The Cameron House Turns 30
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The Cameron House Turns 30

With three decades and a new record label to its name, the historic Cameron House prepares to throw a massive bash.

Photo by {a href=""}kcnickerson{/a}, from the {a href=""}Torontoist Flickr pool{/a}.

Remember when there was talk about the Cameron House going up for sale in late 2009? Well, don’t. The historic Queen West institution, which helped to launch the careers of such now-storied acts as Blue Rodeo and Ron Sexsmith, is on the cusp of its 30th birthday, an occasion that will see the bar reunited with artists from its past and present.

“The actual official birthday is the 15th, which is the Saturday, but we’re kind of doing the whole week,” says new manager Cosmo Ferraro, whose uncle, Paul Sanella, has been one of the establishment’s co-owners since its 1981 inception. Ferraro then proceeds to list off the week’s formidable roster, which will include members of the Sadies, Big Sugar, Run with the Kittens, the Fedora Upside Down collective, and actor/poet Gordon Pinsent, as well as some very special “surprise” guests. The performances are scheduled to start on October 10th.

Since its sell-off scare, the bar has been a busy place. After Ferraro took over management, he and his high-school friend Mike McKeown set off to further the Cameron House’s legacy of fostering new and homegrown musical talent with a leap of faith, launching the Cameron House Records label this January. So far there are three artists tied to the label (including Devin Cuddy, son of Jim), all working on their first albums. “They’re all very fresh,” says McKeown. “But so are we, so it’s a good partnership. We work together to benefit the both of us, I guess. They’re all great musicians and they all deserve to have some help.”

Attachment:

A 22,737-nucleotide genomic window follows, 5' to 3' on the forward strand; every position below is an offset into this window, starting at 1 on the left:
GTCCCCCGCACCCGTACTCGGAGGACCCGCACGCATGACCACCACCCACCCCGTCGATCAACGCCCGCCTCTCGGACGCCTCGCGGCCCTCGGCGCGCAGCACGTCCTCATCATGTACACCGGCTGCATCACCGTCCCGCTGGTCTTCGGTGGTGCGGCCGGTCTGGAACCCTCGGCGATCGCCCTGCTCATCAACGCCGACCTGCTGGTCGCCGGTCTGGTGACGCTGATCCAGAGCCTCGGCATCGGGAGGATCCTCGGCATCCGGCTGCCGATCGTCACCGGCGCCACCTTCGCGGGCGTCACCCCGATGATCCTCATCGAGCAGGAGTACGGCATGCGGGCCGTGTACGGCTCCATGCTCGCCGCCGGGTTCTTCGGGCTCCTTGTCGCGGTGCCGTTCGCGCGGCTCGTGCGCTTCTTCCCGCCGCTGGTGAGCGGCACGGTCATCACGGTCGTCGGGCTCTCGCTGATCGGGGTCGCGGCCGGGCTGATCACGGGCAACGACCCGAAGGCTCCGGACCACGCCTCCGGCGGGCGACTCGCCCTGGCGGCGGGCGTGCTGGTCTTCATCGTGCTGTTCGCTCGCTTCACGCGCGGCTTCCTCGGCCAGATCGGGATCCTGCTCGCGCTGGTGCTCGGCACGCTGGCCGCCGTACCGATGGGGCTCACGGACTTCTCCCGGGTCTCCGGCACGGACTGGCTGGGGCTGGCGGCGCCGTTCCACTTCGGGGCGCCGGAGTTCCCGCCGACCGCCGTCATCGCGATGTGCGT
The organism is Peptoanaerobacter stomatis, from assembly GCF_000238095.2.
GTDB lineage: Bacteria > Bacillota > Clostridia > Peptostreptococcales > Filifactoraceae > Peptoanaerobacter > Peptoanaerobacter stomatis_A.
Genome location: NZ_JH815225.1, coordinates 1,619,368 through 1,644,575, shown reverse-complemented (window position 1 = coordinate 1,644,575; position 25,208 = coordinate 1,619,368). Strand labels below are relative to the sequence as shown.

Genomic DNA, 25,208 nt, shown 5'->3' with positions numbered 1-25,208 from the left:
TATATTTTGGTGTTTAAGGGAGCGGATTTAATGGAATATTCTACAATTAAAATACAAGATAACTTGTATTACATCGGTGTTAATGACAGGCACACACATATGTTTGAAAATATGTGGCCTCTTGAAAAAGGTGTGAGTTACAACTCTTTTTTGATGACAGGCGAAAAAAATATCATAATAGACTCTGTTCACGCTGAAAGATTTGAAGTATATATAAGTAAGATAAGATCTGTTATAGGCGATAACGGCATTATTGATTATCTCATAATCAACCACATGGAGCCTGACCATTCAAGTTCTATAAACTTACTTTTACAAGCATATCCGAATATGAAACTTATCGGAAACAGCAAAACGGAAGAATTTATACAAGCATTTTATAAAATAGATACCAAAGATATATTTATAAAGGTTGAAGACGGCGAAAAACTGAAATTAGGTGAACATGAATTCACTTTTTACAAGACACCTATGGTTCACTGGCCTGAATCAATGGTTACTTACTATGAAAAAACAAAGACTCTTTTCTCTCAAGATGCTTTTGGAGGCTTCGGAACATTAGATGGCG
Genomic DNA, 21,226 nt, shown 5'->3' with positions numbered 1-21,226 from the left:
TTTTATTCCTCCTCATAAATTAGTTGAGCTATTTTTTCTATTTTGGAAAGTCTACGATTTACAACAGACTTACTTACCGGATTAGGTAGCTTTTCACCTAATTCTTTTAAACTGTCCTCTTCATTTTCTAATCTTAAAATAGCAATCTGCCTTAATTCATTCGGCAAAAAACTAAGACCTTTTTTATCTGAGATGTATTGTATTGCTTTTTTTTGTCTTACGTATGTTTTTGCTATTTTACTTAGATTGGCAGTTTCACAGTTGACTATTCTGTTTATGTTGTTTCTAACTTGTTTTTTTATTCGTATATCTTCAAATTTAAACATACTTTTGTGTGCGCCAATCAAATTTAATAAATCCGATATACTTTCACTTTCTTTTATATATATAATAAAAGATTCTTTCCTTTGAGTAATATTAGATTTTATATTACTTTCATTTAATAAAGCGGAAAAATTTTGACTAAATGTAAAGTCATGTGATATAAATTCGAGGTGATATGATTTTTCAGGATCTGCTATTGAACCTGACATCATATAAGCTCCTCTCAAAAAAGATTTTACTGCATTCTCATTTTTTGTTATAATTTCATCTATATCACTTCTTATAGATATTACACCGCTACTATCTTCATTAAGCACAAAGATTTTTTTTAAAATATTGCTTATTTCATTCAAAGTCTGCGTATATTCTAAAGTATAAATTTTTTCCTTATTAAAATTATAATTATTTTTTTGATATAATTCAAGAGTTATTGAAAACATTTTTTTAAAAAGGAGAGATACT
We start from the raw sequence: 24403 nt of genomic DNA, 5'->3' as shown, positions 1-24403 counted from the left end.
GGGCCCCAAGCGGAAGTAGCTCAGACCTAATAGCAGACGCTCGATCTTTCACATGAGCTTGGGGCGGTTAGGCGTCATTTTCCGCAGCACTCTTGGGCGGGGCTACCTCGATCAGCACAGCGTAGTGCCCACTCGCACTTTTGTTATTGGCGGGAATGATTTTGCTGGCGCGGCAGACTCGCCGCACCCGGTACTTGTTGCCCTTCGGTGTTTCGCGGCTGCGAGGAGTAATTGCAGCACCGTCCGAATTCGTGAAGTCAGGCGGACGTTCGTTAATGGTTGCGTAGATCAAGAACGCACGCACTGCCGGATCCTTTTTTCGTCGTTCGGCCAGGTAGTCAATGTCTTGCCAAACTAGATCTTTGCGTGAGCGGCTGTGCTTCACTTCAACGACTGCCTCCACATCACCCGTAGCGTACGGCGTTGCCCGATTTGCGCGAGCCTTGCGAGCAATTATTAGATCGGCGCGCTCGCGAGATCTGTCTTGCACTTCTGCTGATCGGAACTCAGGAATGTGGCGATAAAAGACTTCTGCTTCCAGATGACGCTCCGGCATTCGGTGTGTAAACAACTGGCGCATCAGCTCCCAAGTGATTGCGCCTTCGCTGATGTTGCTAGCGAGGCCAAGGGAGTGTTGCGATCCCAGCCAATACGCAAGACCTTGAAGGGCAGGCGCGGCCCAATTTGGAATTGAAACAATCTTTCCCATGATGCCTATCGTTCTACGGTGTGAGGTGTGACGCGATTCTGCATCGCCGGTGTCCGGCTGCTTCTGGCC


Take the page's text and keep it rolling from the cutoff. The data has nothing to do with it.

Ferraro and McKeown haven’t run record labels before, but they both have business degrees and Ferraro plays in a band with his brothers. Additionally, as McKeown points out, with 15 to 20 bands playing the space on any given week, “We get to see a shitload of music, and we get to see who we really like and who we think has a lot of potential. And that being said, there’s a lot of [artists] that have come through here and done residencies here before moving onto bigger and better things.” Justin Rutledge and Royal Wood are two of the acts who have recently risen to prominence following Cameron House residencies, but over the years there have been dozens more.

The bar’s 30th birthday events will be a celebration of that musical history. “It’s a huge favour,” says McKeown of the number of high-profile musicians who have signed on to perform. “Some of these guys play all the time for tons of money, but here they are playing for us for basically nothing. I think that says something, that they’re willing to do us a favour.”

Ferraro agrees. “We think they’re doing us a huge favour, and I think they’re also appreciative that we’re asking them to come back and play. It’s a nice relationship.”

“It’s exciting,” says McKeown. “And this is just the beginning.”